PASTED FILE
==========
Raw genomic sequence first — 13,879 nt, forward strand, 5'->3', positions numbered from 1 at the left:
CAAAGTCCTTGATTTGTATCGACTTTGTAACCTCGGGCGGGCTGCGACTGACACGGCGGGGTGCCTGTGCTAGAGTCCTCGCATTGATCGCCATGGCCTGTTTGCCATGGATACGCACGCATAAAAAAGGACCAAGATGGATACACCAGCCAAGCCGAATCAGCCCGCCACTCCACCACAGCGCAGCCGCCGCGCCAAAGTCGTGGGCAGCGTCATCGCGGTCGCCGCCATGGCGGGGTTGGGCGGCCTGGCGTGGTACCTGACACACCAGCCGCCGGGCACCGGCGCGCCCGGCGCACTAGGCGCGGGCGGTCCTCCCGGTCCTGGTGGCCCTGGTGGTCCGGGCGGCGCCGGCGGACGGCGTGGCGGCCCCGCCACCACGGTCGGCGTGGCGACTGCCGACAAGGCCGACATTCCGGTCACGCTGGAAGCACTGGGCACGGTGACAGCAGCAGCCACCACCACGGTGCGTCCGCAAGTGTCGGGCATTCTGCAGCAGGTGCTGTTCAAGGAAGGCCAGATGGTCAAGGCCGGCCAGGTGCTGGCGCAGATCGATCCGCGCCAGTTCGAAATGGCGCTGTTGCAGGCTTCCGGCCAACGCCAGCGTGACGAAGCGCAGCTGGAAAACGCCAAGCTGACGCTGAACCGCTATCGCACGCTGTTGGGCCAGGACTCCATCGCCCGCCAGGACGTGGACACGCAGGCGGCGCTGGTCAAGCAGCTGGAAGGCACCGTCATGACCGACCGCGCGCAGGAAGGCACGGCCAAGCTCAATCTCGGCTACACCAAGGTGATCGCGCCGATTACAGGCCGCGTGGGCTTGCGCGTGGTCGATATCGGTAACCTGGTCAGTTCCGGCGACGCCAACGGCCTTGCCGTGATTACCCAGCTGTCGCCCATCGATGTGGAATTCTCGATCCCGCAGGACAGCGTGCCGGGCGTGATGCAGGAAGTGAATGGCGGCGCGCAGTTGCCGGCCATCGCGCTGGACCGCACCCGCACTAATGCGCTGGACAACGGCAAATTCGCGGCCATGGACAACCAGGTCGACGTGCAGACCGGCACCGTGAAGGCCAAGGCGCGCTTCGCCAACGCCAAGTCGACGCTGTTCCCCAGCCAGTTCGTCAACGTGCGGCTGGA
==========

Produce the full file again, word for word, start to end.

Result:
Raw genomic sequence first — 13,879 nt, forward strand, 5'->3', positions numbered from 1 at the left:
CAAAGTCCTTGATTTGTATCGACTTTGTAACCTCGGGCGGGCTGCGACTGACACGGCGGGGTGCCTGTGCTAGAGTCCTCGCATTGATCGCCATGGCCTGTTTGCCATGGATACGCACGCATAAAAAAGGACCAAGATGGATACACCAGCCAAGCCGAATCAGCCCGCCACTCCACCACAGCGCAGCCGCCGCGCCAAAGTCGTGGGCAGCGTCATCGCGGTCGCCGCCATGGCGGGGTTGGGCGGCCTGGCGTGGTACCTGACACACCAGCCGCCGGGCACCGGCGCGCCCGGCGCACTAGGCGCGGGCGGTCCTCCCGGTCCTGGTGGCCCTGGTGGTCCGGGCGGCGCCGGCGGACGGCGTGGCGGCCCCGCCACCACGGTCGGCGTGGCGACTGCCGACAAGGCCGACATTCCGGTCACGCTGGAAGCACTGGGCACGGTGACAGCAGCAGCCACCACCACGGTGCGTCCGCAAGTGTCGGGCATTCTGCAGCAGGTGCTGTTCAAGGAAGGCCAGATGGTCAAGGCCGGCCAGGTGCTGGCGCAGATCGATCCGCGCCAGTTCGAAATGGCGCTGTTGCAGGCTTCCGGCCAACGCCAGCGTGACGAAGCGCAGCTGGAAAACGCCAAGCTGACGCTGAACCGCTATCGCACGCTGTTGGGCCAGGACTCCATCGCCCGCCAGGACGTGGACACGCAGGCGGCGCTGGTCAAGCAGCTGGAAGGCACCGTCATGACCGACCGCGCGCAGGAAGGCACGGCCAAGCTCAATCTCGGCTACACCAAGGTGATCGCGCCGATTACAGGCCGCGTGGGCTTGCGCGTGGTCGATATCGGTAACCTGGTCAGTTCCGGCGACGCCAACGGCCTTGCCGTGATTACCCAGCTGTCGCCCATCGATGTGGAATTCTCGATCCCGCAGGACAGCGTGCCGGGCGTGATGCAGGAAGTGAATGGCGGCGCGCAGTTGCCGGCCATCGCGCTGGACCGCACCCGCACTAATGCGCTGGACAACGGCAAATTCGCGGCCATGGACAACCAGGTCGACGTGCAGACCGGCACCGTGAAGGCCAAGGCGCGCTTCGCCAACGCCAAGTCGACGCTGTTCCCCAGCCAGTTCGTCAACGTGCGGCTGGA